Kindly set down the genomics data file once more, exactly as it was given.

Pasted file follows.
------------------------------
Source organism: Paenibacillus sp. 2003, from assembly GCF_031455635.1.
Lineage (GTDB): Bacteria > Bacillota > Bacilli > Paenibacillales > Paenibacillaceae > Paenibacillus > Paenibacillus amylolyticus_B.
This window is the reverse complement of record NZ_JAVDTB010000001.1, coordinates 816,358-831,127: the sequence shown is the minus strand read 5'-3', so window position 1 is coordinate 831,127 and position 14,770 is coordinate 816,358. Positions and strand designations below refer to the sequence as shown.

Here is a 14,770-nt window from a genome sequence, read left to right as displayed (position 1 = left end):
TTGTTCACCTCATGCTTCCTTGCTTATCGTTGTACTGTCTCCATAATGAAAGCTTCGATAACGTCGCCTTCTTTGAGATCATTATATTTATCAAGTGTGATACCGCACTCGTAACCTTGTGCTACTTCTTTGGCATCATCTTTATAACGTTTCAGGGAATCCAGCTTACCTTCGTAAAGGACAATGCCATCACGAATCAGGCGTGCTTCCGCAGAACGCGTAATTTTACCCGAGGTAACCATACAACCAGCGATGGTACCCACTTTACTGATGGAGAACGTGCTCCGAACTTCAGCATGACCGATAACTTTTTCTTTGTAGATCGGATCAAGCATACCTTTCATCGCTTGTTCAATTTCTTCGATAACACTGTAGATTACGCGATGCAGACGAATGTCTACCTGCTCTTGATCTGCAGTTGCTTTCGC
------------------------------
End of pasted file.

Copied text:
Source organism: Paenibacillus sp. 2003, from assembly GCF_031455635.1.
Lineage (GTDB): Bacteria > Bacillota > Bacilli > Paenibacillales > Paenibacillaceae > Paenibacillus > Paenibacillus amylolyticus_B.
This window is the reverse complement of record NZ_JAVDTB010000001.1, coordinates 816,358-831,127: the sequence shown is the minus strand read 5'-3', so window position 1 is coordinate 831,127 and position 14,770 is coordinate 816,358. Positions and strand designations below refer to the sequence as shown.

Here is a 14,770-nt window from a genome sequence, read left to right as displayed (position 1 = left end):
TTGTTCACCTCATGCTTCCTTGCTTATCGTTGTACTGTCTCCATAATGAAAGCTTCGATAACGTCGCCTTCTTTGAGATCATTATATTTATCAAGTGTGATACCGCACTCGTAACCTTGTGCTACTTCTTTGGCATCATCTTTATAACGTTTCAGGGAATCCAGCTTACCTTCGTAAAGGACAATGCCATCACGAATCAGGCGTGCTTCCGCAGAACGCGTAATTTTACCCGAGGTAACCATACAACCAGCGATGGTACCCACTTTACTGATGGAGAACGTGCTCCGAACTTCAGCATGACCGATAACTTTTTCTTTGTAGATCGGATCAAGCATACCTTTCATCGCTTGTTCAATTTCTTCGATAACACTGTAGATTACGCGATGCAGACGAATGTCTACCTGCTCTTGATCTGCAGTTGCTTTCGC